Payload may contain lot of information, from networking diagnostics to application data or commands.
The approach shown in this document looks similar to ModBus.
ModBus is a serial communication protocol originally published by Modicon (now Schneider Electric) in 1979 for use with its programmable logic controllers (PLCs).
Simple and robust, it has since become a de facto standard communication protocol, and it is now a commonly available means of connecting industrial electronic devices.
The main reasons for the use of ModBus in the industrial environment are:
- It has been developed with industrial applications in mind
- It is openly published and royalty-free
- It is easy to deploy and maintain
- It moves raw bits or words without placing many restrictions on vendors
ModBus allows for communication between many (approximately 240) devices connected to the same network, for example a system that measures temperature and humidity and communicates the results to a computer.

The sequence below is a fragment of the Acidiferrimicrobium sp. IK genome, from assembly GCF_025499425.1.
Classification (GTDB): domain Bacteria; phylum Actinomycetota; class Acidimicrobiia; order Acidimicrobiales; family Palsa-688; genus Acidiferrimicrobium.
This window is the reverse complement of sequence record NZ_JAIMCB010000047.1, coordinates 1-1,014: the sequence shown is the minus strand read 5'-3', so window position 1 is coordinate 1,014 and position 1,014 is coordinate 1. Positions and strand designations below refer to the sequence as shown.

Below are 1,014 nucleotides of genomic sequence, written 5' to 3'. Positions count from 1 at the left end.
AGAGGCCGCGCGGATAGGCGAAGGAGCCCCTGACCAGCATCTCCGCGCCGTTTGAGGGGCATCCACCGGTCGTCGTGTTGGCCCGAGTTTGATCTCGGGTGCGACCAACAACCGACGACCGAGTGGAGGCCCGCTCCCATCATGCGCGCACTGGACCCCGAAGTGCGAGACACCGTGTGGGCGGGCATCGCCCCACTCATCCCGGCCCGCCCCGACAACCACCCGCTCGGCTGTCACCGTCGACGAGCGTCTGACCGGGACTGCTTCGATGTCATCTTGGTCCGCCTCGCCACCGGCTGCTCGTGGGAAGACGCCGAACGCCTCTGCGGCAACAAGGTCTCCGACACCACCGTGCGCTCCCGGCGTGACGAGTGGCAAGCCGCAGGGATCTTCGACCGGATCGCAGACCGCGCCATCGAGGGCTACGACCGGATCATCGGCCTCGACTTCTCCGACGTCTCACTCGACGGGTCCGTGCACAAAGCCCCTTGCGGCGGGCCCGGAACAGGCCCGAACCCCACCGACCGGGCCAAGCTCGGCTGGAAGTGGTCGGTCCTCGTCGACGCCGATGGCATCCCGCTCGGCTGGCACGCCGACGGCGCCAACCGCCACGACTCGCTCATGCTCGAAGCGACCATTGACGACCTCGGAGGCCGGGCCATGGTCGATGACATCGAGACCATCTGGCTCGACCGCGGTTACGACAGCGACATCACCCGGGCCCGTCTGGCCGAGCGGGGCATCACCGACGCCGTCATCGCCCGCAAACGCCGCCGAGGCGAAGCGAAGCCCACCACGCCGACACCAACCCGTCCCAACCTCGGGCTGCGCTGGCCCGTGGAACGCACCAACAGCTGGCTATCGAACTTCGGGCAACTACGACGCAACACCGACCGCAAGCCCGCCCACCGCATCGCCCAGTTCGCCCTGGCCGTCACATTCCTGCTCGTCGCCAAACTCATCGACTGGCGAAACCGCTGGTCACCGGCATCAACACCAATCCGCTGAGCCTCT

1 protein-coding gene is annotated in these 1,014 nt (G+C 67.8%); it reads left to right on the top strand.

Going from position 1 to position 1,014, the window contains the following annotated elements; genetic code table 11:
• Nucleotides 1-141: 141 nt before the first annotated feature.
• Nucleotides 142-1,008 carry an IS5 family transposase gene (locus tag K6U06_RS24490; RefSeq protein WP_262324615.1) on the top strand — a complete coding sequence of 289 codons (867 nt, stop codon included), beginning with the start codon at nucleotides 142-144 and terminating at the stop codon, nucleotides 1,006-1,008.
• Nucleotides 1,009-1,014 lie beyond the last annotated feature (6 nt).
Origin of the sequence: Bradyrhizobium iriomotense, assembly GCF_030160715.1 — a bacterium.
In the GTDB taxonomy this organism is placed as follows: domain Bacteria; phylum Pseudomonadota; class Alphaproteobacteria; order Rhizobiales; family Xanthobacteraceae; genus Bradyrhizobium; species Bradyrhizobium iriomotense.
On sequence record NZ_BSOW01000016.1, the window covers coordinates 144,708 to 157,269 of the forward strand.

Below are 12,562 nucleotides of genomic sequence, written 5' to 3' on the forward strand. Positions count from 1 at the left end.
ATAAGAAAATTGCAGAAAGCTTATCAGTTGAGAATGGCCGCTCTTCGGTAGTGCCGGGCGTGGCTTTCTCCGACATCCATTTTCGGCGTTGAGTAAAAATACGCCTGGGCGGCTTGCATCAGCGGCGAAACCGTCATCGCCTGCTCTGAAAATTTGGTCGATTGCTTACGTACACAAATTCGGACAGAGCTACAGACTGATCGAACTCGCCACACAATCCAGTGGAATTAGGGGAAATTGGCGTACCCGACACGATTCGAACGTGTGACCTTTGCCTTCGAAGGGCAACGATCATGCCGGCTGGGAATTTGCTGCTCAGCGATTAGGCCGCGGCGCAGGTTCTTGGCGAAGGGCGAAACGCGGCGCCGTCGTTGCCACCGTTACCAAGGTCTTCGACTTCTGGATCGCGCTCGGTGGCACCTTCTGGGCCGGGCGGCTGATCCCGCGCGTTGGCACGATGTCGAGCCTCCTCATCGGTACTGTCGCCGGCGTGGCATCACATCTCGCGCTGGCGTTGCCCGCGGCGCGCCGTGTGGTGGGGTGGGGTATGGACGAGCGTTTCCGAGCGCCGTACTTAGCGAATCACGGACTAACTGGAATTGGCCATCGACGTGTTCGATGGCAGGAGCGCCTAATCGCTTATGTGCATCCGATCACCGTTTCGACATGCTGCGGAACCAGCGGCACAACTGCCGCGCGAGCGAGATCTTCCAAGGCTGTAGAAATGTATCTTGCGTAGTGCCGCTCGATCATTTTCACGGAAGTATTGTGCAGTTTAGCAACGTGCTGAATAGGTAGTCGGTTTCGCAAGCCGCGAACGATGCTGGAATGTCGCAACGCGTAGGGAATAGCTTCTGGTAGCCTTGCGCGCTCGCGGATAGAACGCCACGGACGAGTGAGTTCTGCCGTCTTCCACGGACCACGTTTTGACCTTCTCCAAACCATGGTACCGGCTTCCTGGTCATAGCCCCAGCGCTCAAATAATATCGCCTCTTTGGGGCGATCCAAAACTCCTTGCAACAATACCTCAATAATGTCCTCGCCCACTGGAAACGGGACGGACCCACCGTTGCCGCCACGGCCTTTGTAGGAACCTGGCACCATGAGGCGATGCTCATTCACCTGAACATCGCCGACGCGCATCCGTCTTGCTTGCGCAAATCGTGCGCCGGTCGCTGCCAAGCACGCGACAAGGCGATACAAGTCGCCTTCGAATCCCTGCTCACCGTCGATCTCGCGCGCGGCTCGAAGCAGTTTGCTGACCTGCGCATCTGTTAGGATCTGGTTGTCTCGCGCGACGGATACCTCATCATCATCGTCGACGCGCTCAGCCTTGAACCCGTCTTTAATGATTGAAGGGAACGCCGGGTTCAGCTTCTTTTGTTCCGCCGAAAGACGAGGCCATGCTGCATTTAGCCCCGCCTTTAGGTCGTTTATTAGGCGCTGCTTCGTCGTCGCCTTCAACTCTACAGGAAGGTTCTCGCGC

ModBus is often used to connect a supervisory computer with a remote terminal unit (RTU) in supervisory control and data acquisition (SCADA) systems.
Many of the data types are named from its use in driving relays: a single-bit physical output is called a coil, and a single-bit physical input is called a discrete input or a contact.
Form the point of view of WINE, ModBus has several limitations:
- 240 devices are not enough for WINE;
- WINE network is a more structured than simple master-slave connection;
- Data types may be much more complex than ones described in ModBus.
In other words, ModBus is just, from the point of view of this document, an inspiring protocol.
Back to Data_Registers.